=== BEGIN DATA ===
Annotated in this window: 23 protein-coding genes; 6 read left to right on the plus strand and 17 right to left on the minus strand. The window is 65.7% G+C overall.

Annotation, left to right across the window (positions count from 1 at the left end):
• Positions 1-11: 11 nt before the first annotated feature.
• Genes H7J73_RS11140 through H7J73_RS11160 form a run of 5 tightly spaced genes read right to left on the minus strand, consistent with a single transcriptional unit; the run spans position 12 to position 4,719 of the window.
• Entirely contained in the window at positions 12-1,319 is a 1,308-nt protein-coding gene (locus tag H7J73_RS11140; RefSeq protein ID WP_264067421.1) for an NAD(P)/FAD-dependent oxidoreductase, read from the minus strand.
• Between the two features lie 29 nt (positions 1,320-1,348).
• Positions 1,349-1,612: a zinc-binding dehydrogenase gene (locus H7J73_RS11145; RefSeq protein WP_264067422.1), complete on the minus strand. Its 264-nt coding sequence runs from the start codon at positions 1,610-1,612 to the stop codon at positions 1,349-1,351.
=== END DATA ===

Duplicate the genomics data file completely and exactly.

Annotated in this window: 23 protein-coding genes; 6 read left to right on the plus strand and 17 right to left on the minus strand. The window is 65.7% G+C overall.

Annotation, left to right across the window (positions count from 1 at the left end):
• Positions 1-11: 11 nt before the first annotated feature.
• Genes H7J73_RS11140 through H7J73_RS11160 form a run of 5 tightly spaced genes read right to left on the minus strand, consistent with a single transcriptional unit; the run spans position 12 to position 4,719 of the window.
• Entirely contained in the window at positions 12-1,319 is a 1,308-nt protein-coding gene (locus tag H7J73_RS11140; RefSeq protein ID WP_264067421.1) for an NAD(P)/FAD-dependent oxidoreductase, read from the minus strand.
• Between the two features lie 29 nt (positions 1,320-1,348).
• Positions 1,349-1,612: a zinc-binding dehydrogenase gene (locus H7J73_RS11145; RefSeq protein WP_264067422.1), complete on the minus strand. Its 264-nt coding sequence runs from the start codon at positions 1,610-1,612 to the stop codon at positions 1,349-1,351.